“That was the last one I sang, and I wanted it to matter so much, because of the uncertainty I was living,” Draco says.

Other songs surprised him in a different way, like Reza Por Mi (Pray For Me), with bachata-pop idol Romeo Santos.

“Normally I would be thinking, ‘What am I gonna do with a guy who does that kind of music,’” Draco says. “But in the end, what a beautiful piece. … I like to think I learned a lot from everyone on this album.”

Cancer has left him with a newly necessary sobriety and thoughtfulness. Monthly visits to the clinic are a reminder that his illness could return.

“There’s no guarantees,” he says.

Alcohol, that standard adjunct to the rocker’s life, is out.

“I spend more time alone now, which is strange,” he says. “I thought I did before, but I really spend time alone now. There’s nothing for me to do after I perform except stay in and read, because after a gig everyone hits the bar. I’m adapting and discovering who I am.”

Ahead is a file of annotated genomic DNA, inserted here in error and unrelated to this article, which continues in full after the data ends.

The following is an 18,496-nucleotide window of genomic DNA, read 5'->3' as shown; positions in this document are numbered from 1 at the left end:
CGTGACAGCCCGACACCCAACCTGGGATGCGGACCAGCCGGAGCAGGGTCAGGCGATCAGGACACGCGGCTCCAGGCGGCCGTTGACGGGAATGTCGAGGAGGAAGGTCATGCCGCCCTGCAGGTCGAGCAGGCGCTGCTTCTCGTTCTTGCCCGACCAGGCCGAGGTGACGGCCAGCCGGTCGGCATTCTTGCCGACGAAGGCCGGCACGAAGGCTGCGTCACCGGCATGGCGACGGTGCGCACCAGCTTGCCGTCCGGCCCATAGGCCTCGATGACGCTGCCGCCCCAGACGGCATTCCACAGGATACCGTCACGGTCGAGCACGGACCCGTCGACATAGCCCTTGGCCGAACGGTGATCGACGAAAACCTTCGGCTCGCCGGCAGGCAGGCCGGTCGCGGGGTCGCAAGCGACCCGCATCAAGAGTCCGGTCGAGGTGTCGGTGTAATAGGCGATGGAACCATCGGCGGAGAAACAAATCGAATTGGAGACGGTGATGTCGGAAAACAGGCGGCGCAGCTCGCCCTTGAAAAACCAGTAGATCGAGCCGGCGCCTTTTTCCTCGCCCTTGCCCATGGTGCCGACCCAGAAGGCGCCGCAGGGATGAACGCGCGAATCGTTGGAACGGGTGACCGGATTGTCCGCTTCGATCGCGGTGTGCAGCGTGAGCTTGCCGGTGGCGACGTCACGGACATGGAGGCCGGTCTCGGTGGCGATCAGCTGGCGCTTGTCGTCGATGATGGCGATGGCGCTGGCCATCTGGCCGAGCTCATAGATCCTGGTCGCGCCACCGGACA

Which includes figuring out who he is as an artist happy to be alive.

“I’m in this realm that’s somewhat mainstream, and I enjoy it, but I’m not too deep in it because I haven’t had that kind of success,” Draco says.

“I’m at a crossroads. And I have this opportunity… to connect to people and hopefully share the experience.”

While he’ll keep experimenting, Draco also sounds as if he wants to make music that’s more accessible and in tune with his new state of mind.

“I want to lift up some spirits and go where it’s not comfortable for me, while still staying genuine and honest,” he says. “I want to dance a little more. There’s a lot of simple things I just want to share with people.

“I am a lot happier, and I’m OK with it. For years I was not. There were a lot of horrors … the nights were heavy. Now I’m happier. And that’s a good thing.”